DC area parents ask if students can opt out of homework

Should families in the D.C. region have the choice of opting out of homework?

It's a discussion happening among many parents in several private online chat groups.

Some parents told FOX 5's Ayesha Khan, they want more homework, others want less and some are bothered when they see their child struggle with an assignment.

Some parents with kids in 6th grade and above said, they are getting too much homework on top of already having a long day at school.

"When they come home, I don't think they should be burdened with extra supplemental work," said Aida Gizabi, who has three children, two of whom are enrolled with Arlington Public Schools.

"Children should be able to come home and feel a sense of relief and be able to just hang out and let lose."

Other parents with younger kids like in the second grade said, they don't want to push homework. They believe homework at this age is not shown to be helpful for learning and they don't want their child to hate school.

Some parents say for younger elementary school aged children, playing, or being outdoors and having family time is more beneficial than homework.

"I think that it's too much," said Dora Boullay, whose son attends Montgomery County Public Schools.

"They are giving too much to the kids, and they are not giving them enough time to do the homework. So like to write an essay, they're giving them like two days to do it and that's just not reasonable, and on top of that, they are not the only teacher."

Other parents argue leaving homework alone. Aimee Richardson, a mother in Arlington County said, educators should be trusted to do what's best for the students and that maybe, there should be some restrictions on how much homework is given.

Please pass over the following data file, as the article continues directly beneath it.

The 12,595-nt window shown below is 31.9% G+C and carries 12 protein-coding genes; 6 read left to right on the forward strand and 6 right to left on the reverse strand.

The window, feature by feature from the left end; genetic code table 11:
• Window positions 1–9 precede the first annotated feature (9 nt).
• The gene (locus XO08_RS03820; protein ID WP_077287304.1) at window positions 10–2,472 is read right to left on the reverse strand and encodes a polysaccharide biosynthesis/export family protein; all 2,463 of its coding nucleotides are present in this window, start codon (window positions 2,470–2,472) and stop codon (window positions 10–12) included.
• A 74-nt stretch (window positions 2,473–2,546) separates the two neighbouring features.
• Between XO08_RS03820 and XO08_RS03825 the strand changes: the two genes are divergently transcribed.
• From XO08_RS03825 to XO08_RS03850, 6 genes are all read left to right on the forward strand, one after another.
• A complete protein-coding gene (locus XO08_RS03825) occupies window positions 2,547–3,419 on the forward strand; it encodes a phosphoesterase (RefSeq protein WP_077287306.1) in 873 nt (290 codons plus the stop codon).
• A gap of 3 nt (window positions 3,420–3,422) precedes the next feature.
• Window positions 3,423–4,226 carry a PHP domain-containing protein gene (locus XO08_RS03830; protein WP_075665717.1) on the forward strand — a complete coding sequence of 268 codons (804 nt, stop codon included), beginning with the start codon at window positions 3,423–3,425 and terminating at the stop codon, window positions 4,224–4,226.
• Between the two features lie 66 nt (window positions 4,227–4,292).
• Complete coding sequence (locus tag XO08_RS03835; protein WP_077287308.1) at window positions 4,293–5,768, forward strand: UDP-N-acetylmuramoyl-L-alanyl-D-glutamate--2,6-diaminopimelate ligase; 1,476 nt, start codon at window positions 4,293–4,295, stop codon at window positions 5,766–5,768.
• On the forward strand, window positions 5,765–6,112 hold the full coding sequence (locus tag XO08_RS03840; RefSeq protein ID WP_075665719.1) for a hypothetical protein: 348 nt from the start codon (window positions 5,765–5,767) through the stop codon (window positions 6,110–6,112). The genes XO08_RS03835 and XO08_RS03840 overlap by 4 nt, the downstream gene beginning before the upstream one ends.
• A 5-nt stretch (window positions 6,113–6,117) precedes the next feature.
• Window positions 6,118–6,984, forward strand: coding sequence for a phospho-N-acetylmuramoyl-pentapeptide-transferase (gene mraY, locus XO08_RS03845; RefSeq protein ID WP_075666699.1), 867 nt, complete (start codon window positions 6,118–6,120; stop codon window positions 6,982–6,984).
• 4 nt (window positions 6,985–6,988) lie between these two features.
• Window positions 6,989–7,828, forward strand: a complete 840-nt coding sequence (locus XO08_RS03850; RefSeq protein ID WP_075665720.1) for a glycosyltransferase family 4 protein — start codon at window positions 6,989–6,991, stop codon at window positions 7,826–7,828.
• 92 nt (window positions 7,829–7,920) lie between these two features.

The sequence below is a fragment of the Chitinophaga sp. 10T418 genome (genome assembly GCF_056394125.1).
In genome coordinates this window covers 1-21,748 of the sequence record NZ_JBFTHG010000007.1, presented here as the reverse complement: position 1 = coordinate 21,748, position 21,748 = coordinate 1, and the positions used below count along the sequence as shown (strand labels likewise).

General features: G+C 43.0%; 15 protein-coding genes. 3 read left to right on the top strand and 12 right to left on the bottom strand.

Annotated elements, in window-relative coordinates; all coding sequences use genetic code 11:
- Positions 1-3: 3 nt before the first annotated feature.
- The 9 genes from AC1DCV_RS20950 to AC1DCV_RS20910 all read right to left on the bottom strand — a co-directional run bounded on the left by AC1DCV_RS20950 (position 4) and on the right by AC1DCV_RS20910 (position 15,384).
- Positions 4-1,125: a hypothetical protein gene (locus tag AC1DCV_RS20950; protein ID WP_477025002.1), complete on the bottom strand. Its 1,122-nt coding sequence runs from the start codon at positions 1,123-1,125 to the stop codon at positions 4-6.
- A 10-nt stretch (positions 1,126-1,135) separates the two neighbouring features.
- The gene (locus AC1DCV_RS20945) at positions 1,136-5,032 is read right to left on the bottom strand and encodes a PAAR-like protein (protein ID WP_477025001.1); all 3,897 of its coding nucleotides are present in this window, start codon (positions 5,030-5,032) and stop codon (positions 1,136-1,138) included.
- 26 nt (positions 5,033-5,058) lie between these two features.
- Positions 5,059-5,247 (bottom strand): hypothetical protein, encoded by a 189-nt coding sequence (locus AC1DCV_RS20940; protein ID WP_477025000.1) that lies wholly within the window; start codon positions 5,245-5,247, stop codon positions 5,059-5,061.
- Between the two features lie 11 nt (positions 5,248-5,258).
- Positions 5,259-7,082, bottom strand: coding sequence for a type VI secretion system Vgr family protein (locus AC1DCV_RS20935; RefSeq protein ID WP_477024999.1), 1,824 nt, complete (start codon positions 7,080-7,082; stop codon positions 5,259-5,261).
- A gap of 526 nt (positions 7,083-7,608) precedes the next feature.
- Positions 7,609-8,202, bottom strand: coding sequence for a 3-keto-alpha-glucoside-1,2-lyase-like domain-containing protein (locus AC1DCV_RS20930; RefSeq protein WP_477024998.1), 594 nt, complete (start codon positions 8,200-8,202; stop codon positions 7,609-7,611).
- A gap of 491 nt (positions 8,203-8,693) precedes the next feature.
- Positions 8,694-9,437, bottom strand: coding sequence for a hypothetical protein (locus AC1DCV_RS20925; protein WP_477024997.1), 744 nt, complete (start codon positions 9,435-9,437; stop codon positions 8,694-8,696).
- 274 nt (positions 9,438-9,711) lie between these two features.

"It's about habits," said Richardson, "we have these habits that we form at a young age and if we get into habit of doing homework even if it's not extensive, it becomes something that we do and then we get to middle school high school and college, if that's your choice, then that habit is formed and it's a constant."

"These are valuable lessons and they aren't always easy," said Graham Dersley, who has two daughters enrolled with MCPS.

"One concern that I have is just sort of the lowering of expectations, I don't really want to see that way now we're going to go from homework to no homework, grades to no grades test to no test and let's just let everybody be happy, like I just I don't think in the end that is going to serve them well when they get out of public schools and go into college."

Khan contacted a few D.C region school districts asking if families are allowed to opt out of homework.

In Arlington Public schools, some elementary schools have a no homework policy, except for 30 minutes of daily reading. There is no opt-out in their policy.

In MCPS, for grades K through 8, homework should be assigned three to five times a week and should be considered the rule rather than the exception to daily activity.

In Loudoun County Public Schools—as a general rule, students in grades 1 through 3 should spend no more than thirty minutes daily doing homework; kids in grades 4 through 5 should spend no more than sixty minutes doing homework.

"I do believe it's useful but right now it's not being applied properly I think it's being applied in a very clumsy way," said Boullay, "they're just throwing things out there."